• Cloud/Mobile: By far the fastest growing category of ESI, this is data that is created and stored on cloud servers (e.g. cloud-based applications, cloud storage, social media, etc.) or mobile devices, outside the scope of corporate networks or formal IT oversight. Cloud providers have differing policies and processes with respect to accessing data, and it's helpful to familiarize yourself with those details before you need to actually collect the data. Meanwhile, collecting from mobile devices will usually require sophisticated tools and potentially outside experts. To gain a better understanding of the precipitous rise of mobile device ESI, check out our infographic, "The Value of Mobile Data in E-Discovery."
  • Offline: Data that is no longer in active use but is stored or archived. Even though offline data can't be accessed over a shared server, collecting it usually presents fairly minimal challenges as long as you know the physical location of the data and the system on which it's stored.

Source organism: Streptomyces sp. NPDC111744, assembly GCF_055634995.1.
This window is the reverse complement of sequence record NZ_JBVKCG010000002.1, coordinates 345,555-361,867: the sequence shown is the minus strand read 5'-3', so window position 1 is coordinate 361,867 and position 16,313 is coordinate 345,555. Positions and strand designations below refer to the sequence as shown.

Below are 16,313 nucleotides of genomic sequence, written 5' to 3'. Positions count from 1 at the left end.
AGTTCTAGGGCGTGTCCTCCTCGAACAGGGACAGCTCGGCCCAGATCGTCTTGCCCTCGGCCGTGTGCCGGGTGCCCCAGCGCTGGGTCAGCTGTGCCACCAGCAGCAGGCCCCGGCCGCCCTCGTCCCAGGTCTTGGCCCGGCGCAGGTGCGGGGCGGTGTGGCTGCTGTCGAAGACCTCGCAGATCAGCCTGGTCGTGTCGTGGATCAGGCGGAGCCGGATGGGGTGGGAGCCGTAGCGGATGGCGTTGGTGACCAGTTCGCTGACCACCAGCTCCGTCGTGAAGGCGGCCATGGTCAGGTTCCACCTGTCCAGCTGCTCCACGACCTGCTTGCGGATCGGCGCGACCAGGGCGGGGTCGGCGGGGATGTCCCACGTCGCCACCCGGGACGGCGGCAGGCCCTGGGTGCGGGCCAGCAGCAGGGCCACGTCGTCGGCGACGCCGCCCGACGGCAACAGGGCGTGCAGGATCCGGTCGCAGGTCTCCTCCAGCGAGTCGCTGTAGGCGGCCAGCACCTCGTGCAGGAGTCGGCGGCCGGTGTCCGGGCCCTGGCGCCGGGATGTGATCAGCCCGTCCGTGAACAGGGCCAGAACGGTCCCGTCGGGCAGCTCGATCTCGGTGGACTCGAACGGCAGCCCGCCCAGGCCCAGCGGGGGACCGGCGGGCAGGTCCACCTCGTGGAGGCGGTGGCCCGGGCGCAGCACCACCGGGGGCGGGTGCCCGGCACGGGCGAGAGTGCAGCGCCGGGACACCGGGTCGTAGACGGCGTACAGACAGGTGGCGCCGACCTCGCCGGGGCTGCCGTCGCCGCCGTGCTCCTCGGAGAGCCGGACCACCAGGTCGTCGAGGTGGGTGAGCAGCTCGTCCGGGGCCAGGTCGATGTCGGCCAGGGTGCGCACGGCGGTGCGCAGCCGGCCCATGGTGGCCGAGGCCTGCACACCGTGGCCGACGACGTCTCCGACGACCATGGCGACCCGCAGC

• Backups: Traditional backup tapes or disaster recovery systems are designed to store data in the event that it must be restored. These systems compress files and are not easily searchable or accessible and therefore they tend to present significant collection hurdles.
  • Hidden: Previously deleted or fragmented files that exist on various systems and are usually not readily visible to regular system users. These files are highly inaccessible, and attempting to recover them requires specialized tools. More on hidden files below in our section on forensic imaging.

So, if we take anything away from the Star Wars universe, it’s that data management and information governance is a vital aspect of staying defensible. Sure, you may not be defending a moon sized space-station from attack or keeping the location of your secret rebel base hidden, but it’s right up there.

For more on this, check out our Comprehensive Guide to E-Discovery Data Collection. And may the Force be with you.

[View source.]

Written by:

Exterro, Inc.

Exterro, Inc. on:

Readers' Choice 2017
Reporters on Deadline